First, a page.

George Neuner <email@example.com> wrote:
| I don't think it's possible in most current OSes to bypass the file
| cache when reading using standard I/O calls.
But note than many current operating systems, expecially those that
support high-performance filesystems like XFS (which includes Irix
and Linux, at a minimum), provide an O_DIRECT mode bit in "open()"
which *does* bypass the cache. From "man 2 open" on Linux:
Try to minimize cache effects of the I/O to and from this file.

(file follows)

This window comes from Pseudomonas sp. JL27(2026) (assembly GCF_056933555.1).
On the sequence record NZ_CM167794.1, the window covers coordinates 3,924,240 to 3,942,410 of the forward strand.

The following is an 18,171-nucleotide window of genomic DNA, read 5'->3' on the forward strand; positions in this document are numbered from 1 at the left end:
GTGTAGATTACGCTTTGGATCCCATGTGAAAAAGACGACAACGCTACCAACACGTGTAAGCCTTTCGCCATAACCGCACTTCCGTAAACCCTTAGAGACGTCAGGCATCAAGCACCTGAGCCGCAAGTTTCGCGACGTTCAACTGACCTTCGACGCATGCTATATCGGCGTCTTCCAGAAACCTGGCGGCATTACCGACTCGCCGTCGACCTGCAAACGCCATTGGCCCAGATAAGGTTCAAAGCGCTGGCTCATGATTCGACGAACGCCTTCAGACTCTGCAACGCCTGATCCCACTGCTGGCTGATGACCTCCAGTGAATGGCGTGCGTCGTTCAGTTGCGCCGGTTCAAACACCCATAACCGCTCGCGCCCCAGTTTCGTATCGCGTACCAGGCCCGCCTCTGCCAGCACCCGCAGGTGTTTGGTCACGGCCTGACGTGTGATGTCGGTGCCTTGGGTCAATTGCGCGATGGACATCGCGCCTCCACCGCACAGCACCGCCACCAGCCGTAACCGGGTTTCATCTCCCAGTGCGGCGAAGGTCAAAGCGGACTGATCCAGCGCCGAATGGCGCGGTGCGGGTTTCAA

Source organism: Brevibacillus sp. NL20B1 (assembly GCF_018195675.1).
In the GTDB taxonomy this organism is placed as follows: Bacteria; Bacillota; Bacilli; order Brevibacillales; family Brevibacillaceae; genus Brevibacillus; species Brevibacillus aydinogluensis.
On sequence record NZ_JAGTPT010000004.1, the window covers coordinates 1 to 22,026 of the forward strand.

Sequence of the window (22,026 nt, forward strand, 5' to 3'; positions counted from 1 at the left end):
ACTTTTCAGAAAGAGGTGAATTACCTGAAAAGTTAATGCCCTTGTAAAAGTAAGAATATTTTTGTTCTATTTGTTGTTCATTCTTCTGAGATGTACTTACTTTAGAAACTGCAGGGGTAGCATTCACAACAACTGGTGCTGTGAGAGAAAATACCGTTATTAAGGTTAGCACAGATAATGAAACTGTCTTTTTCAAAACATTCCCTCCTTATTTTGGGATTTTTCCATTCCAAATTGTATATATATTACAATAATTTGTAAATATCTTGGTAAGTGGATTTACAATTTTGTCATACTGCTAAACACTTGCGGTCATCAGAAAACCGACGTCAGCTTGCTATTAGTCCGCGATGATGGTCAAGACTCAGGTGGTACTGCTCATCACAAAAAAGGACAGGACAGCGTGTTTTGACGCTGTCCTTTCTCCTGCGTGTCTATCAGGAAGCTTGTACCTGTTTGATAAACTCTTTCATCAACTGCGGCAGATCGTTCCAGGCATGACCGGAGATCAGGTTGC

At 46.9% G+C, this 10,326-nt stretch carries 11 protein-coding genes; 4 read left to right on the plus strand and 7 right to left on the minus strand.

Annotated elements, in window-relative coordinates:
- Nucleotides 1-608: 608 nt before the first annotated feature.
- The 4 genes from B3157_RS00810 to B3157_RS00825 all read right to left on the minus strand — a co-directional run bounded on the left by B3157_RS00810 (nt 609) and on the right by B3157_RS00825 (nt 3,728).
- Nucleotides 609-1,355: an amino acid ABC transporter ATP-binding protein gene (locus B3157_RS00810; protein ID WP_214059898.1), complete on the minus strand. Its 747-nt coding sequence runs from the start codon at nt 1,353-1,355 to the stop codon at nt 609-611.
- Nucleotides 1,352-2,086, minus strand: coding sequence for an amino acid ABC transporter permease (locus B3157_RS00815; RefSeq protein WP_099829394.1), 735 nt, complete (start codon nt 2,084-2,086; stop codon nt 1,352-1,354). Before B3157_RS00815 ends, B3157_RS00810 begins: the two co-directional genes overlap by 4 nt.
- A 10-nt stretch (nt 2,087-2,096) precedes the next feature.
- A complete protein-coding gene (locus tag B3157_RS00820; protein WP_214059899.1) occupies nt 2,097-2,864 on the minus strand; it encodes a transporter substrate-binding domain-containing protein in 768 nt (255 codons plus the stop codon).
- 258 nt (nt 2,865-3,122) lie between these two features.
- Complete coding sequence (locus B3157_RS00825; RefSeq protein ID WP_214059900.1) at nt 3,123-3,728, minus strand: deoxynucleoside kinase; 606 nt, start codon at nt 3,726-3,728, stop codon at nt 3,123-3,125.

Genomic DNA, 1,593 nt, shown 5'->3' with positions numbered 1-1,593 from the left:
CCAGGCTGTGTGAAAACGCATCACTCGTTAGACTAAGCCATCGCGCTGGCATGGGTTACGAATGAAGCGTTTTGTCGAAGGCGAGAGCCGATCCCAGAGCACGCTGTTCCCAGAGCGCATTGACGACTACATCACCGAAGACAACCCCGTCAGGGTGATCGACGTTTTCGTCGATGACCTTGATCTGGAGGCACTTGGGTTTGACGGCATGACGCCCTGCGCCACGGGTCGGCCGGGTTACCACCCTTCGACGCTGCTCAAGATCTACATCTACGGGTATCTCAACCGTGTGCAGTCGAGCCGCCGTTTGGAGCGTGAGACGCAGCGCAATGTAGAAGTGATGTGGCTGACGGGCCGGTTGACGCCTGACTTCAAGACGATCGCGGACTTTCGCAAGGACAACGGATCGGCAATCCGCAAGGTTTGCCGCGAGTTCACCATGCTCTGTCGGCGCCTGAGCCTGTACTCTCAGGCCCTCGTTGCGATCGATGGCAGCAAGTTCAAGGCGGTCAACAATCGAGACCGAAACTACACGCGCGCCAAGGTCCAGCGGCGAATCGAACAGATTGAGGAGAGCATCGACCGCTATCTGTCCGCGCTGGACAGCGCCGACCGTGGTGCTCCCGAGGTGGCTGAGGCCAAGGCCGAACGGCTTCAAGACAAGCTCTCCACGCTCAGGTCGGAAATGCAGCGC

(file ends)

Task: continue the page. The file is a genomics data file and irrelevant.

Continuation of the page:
In general this will degrade performance, but it is useful in
special situations, such as when applications do their own
caching. File I/O is done directly to/from user space buffers.
The I/O is synchronous, i.e., at the completion of the read(2)
or write(2) system call, data is guaranteed to have been trans-
ferred. Under Linux 2.4 transfer sizes, and the alignment of
user buffer and file offset must all be multiples of the logical
block size of the file system. Under Linux 2.6 alignment to
512-byte boundaries suffices.
A semantically similar interface for block devices is described
Rob Warnock <firstname.lastname@example.org>
627 26th Avenue <URL:http://rpw3.org/>
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